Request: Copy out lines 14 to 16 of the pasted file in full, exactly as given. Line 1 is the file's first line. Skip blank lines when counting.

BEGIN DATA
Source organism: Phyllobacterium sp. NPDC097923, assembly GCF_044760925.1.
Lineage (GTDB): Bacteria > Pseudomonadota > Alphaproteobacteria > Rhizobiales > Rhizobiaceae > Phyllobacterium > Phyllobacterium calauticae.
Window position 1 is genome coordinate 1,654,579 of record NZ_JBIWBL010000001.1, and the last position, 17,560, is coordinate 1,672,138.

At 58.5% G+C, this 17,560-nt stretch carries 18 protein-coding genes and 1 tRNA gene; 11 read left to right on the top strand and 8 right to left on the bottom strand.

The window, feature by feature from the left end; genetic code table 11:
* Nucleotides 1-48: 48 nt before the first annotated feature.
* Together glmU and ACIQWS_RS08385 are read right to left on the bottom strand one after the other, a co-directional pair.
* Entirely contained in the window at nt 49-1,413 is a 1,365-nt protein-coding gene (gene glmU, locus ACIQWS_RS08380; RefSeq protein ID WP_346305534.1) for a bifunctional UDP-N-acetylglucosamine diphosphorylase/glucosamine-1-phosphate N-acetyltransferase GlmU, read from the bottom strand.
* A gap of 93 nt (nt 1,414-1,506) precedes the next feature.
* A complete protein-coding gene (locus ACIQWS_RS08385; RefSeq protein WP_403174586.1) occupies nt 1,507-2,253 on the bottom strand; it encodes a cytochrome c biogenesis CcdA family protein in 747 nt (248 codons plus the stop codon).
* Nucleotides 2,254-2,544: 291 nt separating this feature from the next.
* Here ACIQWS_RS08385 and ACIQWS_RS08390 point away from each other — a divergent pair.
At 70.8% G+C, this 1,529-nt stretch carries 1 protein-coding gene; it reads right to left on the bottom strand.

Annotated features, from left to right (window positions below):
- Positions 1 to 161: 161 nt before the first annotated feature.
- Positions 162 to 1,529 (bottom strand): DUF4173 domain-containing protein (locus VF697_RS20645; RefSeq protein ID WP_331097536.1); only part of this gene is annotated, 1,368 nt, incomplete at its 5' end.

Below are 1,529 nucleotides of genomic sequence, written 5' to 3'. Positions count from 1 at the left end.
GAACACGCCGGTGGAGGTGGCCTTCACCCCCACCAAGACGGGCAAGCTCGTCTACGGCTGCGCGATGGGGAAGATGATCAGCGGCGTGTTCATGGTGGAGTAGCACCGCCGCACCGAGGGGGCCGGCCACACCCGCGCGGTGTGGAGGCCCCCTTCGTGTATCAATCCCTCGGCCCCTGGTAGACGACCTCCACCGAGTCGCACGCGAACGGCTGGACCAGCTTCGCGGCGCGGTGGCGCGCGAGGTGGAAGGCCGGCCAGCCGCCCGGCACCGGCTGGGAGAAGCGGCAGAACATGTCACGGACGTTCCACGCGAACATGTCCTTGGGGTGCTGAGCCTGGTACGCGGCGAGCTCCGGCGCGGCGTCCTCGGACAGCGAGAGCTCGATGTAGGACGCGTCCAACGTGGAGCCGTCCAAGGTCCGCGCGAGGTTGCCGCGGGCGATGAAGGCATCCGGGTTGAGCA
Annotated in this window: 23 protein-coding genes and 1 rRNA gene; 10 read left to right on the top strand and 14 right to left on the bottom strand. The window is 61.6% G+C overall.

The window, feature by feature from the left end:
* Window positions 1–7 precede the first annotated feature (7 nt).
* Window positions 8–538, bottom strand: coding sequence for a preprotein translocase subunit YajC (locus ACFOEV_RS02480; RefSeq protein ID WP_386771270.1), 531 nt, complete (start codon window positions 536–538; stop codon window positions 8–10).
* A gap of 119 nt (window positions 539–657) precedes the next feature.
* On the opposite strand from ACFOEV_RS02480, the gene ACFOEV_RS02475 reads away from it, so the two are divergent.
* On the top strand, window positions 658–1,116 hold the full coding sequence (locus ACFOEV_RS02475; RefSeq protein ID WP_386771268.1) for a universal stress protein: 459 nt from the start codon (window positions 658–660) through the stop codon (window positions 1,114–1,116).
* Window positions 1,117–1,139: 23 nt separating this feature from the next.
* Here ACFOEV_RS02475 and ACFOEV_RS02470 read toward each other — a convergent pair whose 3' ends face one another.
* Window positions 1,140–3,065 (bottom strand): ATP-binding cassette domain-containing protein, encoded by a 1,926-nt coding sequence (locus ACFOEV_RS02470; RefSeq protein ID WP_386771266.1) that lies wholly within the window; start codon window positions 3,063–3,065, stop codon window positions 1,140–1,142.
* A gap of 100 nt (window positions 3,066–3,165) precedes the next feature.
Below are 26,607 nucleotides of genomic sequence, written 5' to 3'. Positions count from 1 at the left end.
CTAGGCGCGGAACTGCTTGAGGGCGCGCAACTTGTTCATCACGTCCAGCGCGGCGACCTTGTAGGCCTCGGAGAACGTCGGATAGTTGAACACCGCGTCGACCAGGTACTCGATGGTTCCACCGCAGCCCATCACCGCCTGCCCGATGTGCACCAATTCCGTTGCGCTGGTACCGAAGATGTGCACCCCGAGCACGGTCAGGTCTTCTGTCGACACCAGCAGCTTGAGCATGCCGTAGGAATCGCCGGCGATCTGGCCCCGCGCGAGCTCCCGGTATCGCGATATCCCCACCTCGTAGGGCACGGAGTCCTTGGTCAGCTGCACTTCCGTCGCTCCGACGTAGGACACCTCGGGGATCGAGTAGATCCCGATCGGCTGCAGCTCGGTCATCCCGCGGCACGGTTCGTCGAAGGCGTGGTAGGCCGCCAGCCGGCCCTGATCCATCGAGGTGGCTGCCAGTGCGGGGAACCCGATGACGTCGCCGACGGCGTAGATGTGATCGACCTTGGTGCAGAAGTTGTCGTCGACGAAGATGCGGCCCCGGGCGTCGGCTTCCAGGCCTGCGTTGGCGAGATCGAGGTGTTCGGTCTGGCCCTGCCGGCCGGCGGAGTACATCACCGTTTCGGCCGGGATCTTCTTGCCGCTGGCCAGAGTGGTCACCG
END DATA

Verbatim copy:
Annotated features, from left to right (window positions below):
- Positions 1 to 161: 161 nt before the first annotated feature.
- Positions 162 to 1,529 (bottom strand): DUF4173 domain-containing protein (locus VF697_RS20645; RefSeq protein ID WP_331097536.1); only part of this gene is annotated, 1,368 nt, incomplete at its 5' end.